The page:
Institution Theme Category Discussion Questions
  • Neuberger Berman
  • Governance
  • Compensation
Company Year Market Source Link
Univar Solutions Inc. 2020 US Website

Starting in early 2019, we engaged with senior management and the lead independent director on various governance issues. During in-person meetings and conference calls, we argued that the management team should clarify its messaging to the investment community, adopt a mandatory retirement age policy for the Board of Directors and hire a new CFO to develop and implement best practices. As part of our inaugural NB Votes initiative, based on what we considered an excessive Chairman/ex-CEO pay package, we withheld votes for the Directors on the Compensation Committee, indicating our position to Univar and publicly disclosing it in advance of the annual meeting. Recently, we began communicating with the company’s CFO and general counsel on their employee satisfaction, diversity and inclusion metrics.
Over the course of the past year, most of the changes we requested have occurred. The Board of Directors implemented a mandatory retirement age of 75, strengthened its “claw-back” incentive compensation for executives, and reduced the number of public Boards upon which the CEO and Directors can serve. Univar also hired a new CFO and, with our input, revamped its investor presentations. In October 2020, the Board of Directors appointed a leader for its newly formed Governance and Corporate Responsibility Committee with the plan to lay out more goals on diversity, inclusion and environmental metrics. This progress has helped reinforce our confidence in Univar.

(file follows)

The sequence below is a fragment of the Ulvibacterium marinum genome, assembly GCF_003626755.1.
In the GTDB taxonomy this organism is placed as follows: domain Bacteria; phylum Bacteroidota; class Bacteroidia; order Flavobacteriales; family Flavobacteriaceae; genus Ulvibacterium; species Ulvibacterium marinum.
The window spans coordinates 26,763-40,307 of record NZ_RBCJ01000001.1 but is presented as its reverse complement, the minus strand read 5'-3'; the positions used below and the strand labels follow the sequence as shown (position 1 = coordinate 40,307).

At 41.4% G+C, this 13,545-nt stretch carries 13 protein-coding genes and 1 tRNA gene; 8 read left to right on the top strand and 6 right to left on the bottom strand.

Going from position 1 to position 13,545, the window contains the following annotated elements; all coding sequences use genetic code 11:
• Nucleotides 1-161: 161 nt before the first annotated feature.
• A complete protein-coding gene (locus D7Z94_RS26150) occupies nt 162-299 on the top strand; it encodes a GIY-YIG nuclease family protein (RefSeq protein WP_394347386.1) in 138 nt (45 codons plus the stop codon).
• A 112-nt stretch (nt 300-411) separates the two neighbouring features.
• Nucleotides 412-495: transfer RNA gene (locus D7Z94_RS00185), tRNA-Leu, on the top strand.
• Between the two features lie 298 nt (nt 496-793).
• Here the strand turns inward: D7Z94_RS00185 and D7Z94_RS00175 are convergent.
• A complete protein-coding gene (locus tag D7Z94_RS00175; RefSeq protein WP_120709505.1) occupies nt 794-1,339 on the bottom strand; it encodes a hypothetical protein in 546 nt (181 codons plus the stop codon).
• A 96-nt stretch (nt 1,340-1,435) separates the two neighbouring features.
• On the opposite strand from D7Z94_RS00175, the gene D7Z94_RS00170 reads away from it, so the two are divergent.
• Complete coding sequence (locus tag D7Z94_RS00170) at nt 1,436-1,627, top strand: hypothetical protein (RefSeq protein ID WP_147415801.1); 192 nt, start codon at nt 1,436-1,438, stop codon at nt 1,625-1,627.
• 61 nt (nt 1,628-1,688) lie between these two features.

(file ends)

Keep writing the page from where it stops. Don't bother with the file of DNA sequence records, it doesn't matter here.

Related Details

  • Category'
  • Management
  • Resolution
  • Election of members of the compensation committee: Mark J. Byrne, Stephen D. Newlin, Kerry J. Preete, Robert L. Wood
  • Vote
  • Rationale
  • Outsized compensation awards granted at the committee's discretion
  • Details
  • NB expects each company to design compensation policies that are appropriate to its situation and that will attract and retain skilled executives who will be incentivized to increase their company’s long-term shareholder value. We expect compensation committees to design, adopt and clearly articulate a strong link between executive compensation and performance. In our evaluation of compensation plans, we seek to understand how the metrics selected are related to the medium- to long-term business strategy articulated by executives. Performance incentives should be tied to challenging targets with disclosure around target setting in relation to prior high-water marks…We are voting against due to outsized awards as a result of committee discretion.